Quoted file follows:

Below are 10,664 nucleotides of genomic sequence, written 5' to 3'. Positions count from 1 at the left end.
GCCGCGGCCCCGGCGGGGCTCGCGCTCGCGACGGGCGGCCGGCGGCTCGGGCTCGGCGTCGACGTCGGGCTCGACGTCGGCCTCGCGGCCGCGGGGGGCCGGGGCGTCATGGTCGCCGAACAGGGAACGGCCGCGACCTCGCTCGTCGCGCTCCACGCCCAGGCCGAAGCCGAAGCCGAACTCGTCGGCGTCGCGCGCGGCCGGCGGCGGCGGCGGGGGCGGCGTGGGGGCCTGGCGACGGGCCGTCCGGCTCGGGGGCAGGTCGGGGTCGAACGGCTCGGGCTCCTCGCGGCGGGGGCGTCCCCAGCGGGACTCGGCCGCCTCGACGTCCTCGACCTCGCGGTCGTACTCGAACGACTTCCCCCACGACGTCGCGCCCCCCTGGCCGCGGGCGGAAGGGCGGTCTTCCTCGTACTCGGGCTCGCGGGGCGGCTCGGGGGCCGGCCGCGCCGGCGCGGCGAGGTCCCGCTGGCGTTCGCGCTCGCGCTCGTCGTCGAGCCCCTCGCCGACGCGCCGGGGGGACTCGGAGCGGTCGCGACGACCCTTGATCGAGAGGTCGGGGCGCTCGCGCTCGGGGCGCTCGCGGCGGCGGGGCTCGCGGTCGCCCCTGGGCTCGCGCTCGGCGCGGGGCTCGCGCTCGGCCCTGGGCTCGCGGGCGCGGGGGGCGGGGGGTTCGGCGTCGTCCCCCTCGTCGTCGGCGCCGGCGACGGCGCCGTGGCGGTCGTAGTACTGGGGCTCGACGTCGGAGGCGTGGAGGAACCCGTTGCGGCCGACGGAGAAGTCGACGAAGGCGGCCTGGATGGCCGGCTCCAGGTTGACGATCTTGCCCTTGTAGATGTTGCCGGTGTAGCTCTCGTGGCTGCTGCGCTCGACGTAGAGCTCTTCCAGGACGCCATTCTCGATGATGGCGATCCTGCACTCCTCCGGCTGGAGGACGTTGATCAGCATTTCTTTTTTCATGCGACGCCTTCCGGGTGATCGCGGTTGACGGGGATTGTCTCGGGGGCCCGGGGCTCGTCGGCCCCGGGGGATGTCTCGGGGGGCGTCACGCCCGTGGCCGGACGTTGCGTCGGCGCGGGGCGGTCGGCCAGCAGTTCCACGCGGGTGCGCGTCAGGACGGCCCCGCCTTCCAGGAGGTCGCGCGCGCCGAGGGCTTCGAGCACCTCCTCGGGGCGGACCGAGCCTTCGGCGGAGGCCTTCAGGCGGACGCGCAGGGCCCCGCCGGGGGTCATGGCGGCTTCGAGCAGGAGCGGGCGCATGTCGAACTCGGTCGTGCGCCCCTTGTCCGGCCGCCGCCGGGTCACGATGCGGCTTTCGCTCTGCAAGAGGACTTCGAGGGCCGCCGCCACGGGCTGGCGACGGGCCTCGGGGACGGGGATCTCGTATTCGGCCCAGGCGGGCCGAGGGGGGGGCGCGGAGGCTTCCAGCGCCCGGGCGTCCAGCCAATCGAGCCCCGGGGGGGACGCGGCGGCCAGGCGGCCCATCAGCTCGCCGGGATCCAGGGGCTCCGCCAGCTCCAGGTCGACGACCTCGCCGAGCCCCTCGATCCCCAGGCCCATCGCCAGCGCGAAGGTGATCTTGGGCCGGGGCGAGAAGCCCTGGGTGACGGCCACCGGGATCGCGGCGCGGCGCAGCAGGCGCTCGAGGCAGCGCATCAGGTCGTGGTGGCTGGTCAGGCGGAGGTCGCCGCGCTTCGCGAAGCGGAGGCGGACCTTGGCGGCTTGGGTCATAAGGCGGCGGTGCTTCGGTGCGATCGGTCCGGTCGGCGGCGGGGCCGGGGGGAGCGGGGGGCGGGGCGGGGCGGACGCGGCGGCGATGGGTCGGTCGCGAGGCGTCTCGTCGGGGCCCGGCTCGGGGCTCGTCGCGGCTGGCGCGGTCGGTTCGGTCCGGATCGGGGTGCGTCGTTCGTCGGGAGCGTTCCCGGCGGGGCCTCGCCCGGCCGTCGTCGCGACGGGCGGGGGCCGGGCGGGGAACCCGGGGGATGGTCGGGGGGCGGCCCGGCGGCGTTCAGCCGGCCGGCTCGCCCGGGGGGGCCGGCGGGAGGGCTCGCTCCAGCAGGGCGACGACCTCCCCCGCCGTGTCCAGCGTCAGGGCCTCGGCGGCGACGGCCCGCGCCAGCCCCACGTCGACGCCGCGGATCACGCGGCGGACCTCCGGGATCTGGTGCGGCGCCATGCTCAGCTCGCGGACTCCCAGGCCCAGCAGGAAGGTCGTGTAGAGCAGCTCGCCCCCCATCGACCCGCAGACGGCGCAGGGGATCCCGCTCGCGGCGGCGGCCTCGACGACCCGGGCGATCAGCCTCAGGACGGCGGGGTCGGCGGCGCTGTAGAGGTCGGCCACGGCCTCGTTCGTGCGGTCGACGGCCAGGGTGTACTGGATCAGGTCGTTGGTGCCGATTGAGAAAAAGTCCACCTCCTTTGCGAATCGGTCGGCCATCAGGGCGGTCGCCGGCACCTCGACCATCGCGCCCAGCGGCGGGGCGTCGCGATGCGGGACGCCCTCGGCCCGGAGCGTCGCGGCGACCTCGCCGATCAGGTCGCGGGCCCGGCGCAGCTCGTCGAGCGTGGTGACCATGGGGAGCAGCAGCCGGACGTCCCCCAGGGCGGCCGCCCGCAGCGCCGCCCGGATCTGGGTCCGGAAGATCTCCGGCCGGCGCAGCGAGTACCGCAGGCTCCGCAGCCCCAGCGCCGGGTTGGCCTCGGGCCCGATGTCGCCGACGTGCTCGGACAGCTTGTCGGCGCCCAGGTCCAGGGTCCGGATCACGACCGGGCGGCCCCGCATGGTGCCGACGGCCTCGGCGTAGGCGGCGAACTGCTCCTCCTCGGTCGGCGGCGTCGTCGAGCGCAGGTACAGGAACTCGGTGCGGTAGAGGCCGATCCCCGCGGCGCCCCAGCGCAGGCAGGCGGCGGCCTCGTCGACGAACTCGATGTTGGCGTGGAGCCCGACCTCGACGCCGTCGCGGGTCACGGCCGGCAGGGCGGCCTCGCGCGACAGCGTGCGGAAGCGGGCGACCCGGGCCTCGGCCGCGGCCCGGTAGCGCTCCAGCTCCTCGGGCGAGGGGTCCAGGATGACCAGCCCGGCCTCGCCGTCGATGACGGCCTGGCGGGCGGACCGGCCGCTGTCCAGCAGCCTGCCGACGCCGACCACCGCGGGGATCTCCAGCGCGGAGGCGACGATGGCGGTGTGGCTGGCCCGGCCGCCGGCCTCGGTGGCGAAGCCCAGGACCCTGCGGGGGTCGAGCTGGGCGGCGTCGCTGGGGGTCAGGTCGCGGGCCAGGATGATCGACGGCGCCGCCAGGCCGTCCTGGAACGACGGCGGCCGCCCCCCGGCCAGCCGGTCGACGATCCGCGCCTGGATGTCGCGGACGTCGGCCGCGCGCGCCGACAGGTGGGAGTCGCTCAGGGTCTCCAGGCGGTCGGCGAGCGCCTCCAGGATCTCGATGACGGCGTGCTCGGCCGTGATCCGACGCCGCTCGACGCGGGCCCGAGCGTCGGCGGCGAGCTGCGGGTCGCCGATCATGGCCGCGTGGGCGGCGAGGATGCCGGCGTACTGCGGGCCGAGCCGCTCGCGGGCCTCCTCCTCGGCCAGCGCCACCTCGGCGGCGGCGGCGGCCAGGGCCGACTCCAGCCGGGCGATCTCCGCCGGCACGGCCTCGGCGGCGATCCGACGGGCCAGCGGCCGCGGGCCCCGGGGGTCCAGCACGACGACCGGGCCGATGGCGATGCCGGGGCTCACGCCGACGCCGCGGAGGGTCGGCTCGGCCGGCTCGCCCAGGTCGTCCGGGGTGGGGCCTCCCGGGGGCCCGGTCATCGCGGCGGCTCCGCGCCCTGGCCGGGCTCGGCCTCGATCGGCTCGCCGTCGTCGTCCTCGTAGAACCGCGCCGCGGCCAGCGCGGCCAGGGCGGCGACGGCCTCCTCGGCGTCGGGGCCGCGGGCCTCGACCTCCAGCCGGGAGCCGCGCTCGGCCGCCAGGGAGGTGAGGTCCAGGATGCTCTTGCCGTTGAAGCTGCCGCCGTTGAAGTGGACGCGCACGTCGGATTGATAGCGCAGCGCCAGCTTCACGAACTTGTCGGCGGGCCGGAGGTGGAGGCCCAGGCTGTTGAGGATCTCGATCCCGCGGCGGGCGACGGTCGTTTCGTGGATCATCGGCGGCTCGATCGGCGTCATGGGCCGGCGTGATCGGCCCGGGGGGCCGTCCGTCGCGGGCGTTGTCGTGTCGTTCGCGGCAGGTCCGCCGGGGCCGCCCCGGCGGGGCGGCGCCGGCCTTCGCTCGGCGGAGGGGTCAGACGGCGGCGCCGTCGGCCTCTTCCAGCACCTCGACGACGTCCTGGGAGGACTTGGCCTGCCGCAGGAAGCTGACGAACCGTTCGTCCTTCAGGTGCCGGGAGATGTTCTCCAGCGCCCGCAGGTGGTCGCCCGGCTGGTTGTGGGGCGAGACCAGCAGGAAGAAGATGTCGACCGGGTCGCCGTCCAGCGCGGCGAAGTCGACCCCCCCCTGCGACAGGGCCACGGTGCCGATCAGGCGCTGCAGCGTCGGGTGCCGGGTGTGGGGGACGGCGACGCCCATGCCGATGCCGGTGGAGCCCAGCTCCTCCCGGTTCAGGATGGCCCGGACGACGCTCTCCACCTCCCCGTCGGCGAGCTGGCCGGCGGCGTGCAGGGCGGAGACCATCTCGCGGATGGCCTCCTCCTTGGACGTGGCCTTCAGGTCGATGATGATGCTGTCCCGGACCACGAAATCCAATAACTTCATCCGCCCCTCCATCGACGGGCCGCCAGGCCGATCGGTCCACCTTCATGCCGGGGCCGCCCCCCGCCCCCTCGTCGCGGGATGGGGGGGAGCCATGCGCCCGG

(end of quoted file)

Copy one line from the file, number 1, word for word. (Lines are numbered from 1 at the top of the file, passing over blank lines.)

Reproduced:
Below are 10,664 nucleotides of genomic sequence, written 5' to 3'. Positions count from 1 at the left end.